The Book of Clarence


All film genres are cyclical, with some appearing on our screens more frequently than others, such as comedies, dramas and action films.

One that doesn’t make regular outings on the big screen these days is the religious epic.

Made popular in the fifties and sixties, mainly with the introduction of the widescreen format CinemaScope, films such as The Ten Commandments and Ben-Hur were a huge success at the box office.

Since that period however, the genre has only seen occasional offerings such as Martin Scorsese’s 1988 The Last temptation of Christ and 2004’s The Passion of Christ directed by Mel Gibson.

This latest one, starring LaKeith Stanfield, is brought to us by relatively new British filmmaker Jeymes Samuel, that focuses on Clarence, who, like many, is captivated by the greatest influencer of them all, Jesus Christ.

boom reviews The Book of Clarence
Did you see that? He turned that water into an all you can drink shot bar.

Despite his good intentions, Clarence (Stanfield) and his faithful sidekick Elijah (RJ Cyler) end up losing a chariot race they believed themselves to be dead certs of winning. This quickly puts them in the bad books of Jedediah the Terrible (Eric Kofi Abrefa), who not only owned the chariot, but they now owe a large sum of money to. He’s given them 30 days to repay the debt or they’re dead men.

Their business of selling weed isn’t going to cut it, so the pair have to come up with a sure-fire money-making plan fast.

Clarence’s twin brother Thomas (Stanfield) has become an apostle to some guy claiming to be the messiah, whose clever tricks appear to be an ideal way to make money. So Clarence decides that he may as well become a messiah too, as it looks like the perfect get rich quick scam.

After a while however, Clarence starts to believe that there may well be more to this messiah malarkey than meets the eye.

boom reviews The Book of Clarence
So you think it was me that peed in your herbal tea?!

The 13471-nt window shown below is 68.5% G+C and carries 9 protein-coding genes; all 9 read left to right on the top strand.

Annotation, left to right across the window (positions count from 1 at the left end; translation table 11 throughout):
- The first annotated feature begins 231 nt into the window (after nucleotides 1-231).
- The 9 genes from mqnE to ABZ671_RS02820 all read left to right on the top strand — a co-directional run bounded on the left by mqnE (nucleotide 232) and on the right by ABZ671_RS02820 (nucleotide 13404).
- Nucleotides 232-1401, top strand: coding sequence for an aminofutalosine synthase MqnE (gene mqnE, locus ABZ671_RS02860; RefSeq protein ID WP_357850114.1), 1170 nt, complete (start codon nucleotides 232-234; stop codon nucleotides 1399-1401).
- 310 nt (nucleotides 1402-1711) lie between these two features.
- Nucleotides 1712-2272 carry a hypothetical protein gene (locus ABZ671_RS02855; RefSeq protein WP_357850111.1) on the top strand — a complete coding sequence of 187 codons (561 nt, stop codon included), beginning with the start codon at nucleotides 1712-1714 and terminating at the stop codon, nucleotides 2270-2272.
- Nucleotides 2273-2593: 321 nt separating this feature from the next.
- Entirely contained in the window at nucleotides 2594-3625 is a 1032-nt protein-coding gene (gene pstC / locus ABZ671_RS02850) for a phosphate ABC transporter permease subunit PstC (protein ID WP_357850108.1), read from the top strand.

Considering this is only Samuel’s third film, he shows a lot of confidence behind the camera. Immediately from the off you appreciate his homage to those biblical behemoths with his widescreen presentation and stirring soundtrack, which he also created.

And although described as a comedy, he doesn’t go down the Life of Brian route, choosing not to play every scene for laughs. And although this is very much a hip re-telling of what many consider the greatest story ever told, it’s also remarkably respectful too.

It’s a character driven piece, with a story that could almost be a multiverse alternative version, this time featuring Clarence who sees Christ as a well meaning scammer of sorts, whom he could learn a thing or two from about marketing.

The film is certainly helped by some strong performances, from Stanfield and his crew, but it also benefits from having both Alfre Woodard and Marianne Jean-Baptiste, as well as some fun supporting roles for James McAvoy, David Oyelowo and Benedict Cumberbatch.

Some may well be aggrieved by the excellent, mainly black cast, playing characters that have predominantly been played by white actors over the years, but they are likely to burn in a hell of their own making, which kind of makes up for it.

It’s by no means the second coming of Christ films, as it is a little on the patchy side, and occasionally struggles to determine whether to play it straight or for laughs, but Samuel’s film does a lot of right, including being surprisingly moving which shows the power of his cast, making it worthy of a lot of praise indeed.

we give this three out of five